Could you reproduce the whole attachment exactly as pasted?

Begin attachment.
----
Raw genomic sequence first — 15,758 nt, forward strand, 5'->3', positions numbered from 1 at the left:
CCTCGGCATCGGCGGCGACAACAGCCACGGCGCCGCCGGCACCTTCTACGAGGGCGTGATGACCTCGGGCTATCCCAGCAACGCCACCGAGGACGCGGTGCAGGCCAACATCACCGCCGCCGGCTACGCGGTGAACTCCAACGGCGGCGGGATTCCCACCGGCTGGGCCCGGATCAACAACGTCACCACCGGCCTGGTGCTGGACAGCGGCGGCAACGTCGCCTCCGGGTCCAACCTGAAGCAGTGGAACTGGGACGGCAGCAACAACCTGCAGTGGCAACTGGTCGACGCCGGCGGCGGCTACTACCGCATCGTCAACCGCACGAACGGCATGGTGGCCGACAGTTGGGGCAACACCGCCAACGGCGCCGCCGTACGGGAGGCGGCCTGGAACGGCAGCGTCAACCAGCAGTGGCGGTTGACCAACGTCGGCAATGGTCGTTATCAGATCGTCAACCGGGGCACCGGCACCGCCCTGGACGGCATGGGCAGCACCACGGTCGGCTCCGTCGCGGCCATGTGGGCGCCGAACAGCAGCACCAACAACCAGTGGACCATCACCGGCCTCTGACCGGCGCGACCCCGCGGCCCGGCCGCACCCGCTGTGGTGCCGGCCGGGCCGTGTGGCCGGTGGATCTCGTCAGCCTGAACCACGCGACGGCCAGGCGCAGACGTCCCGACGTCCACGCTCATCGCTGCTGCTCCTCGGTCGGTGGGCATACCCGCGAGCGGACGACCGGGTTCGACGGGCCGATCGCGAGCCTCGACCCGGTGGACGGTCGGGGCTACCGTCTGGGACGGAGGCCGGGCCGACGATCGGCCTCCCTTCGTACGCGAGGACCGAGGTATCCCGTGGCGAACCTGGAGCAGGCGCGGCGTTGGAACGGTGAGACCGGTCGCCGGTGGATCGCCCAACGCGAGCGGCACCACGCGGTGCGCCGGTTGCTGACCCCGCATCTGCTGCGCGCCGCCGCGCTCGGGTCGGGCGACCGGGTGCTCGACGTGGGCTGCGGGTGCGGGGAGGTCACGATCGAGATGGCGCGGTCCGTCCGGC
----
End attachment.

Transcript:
Raw genomic sequence first — 15,758 nt, forward strand, 5'->3', positions numbered from 1 at the left:
CCTCGGCATCGGCGGCGACAACAGCCACGGCGCCGCCGGCACCTTCTACGAGGGCGTGATGACCTCGGGCTATCCCAGCAACGCCACCGAGGACGCGGTGCAGGCCAACATCACCGCCGCCGGCTACGCGGTGAACTCCAACGGCGGCGGGATTCCCACCGGCTGGGCCCGGATCAACAACGTCACCACCGGCCTGGTGCTGGACAGCGGCGGCAACGTCGCCTCCGGGTCCAACCTGAAGCAGTGGAACTGGGACGGCAGCAACAACCTGCAGTGGCAACTGGTCGACGCCGGCGGCGGCTACTACCGCATCGTCAACCGCACGAACGGCATGGTGGCCGACAGTTGGGGCAACACCGCCAACGGCGCCGCCGTACGGGAGGCGGCCTGGAACGGCAGCGTCAACCAGCAGTGGCGGTTGACCAACGTCGGCAATGGTCGTTATCAGATCGTCAACCGGGGCACCGGCACCGCCCTGGACGGCATGGGCAGCACCACGGTCGGCTCCGTCGCGGCCATGTGGGCGCCGAACAGCAGCACCAACAACCAGTGGACCATCACCGGCCTCTGACCGGCGCGACCCCGCGGCCCGGCCGCACCCGCTGTGGTGCCGGCCGGGCCGTGTGGCCGGTGGATCTCGTCAGCCTGAACCACGCGACGGCCAGGCGCAGACGTCCCGACGTCCACGCTCATCGCTGCTGCTCCTCGGTCGGTGGGCATACCCGCGAGCGGACGACCGGGTTCGACGGGCCGATCGCGAGCCTCGACCCGGTGGACGGTCGGGGCTACCGTCTGGGACGGAGGCCGGGCCGACGATCGGCCTCCCTTCGTACGCGAGGACCGAGGTATCCCGTGGCGAACCTGGAGCAGGCGCGGCGTTGGAACGGTGAGACCGGTCGCCGGTGGATCGCCCAACGCGAGCGGCACCACGCGGTGCGCCGGTTGCTGACCCCGCATCTGCTGCGCGCCGCCGCGCTCGGGTCGGGCGACCGGGTGCTCGACGTGGGCTGCGGGTGCGGGGAGGTCACGATCGAGATGGCGCGGTCCGTCCGGC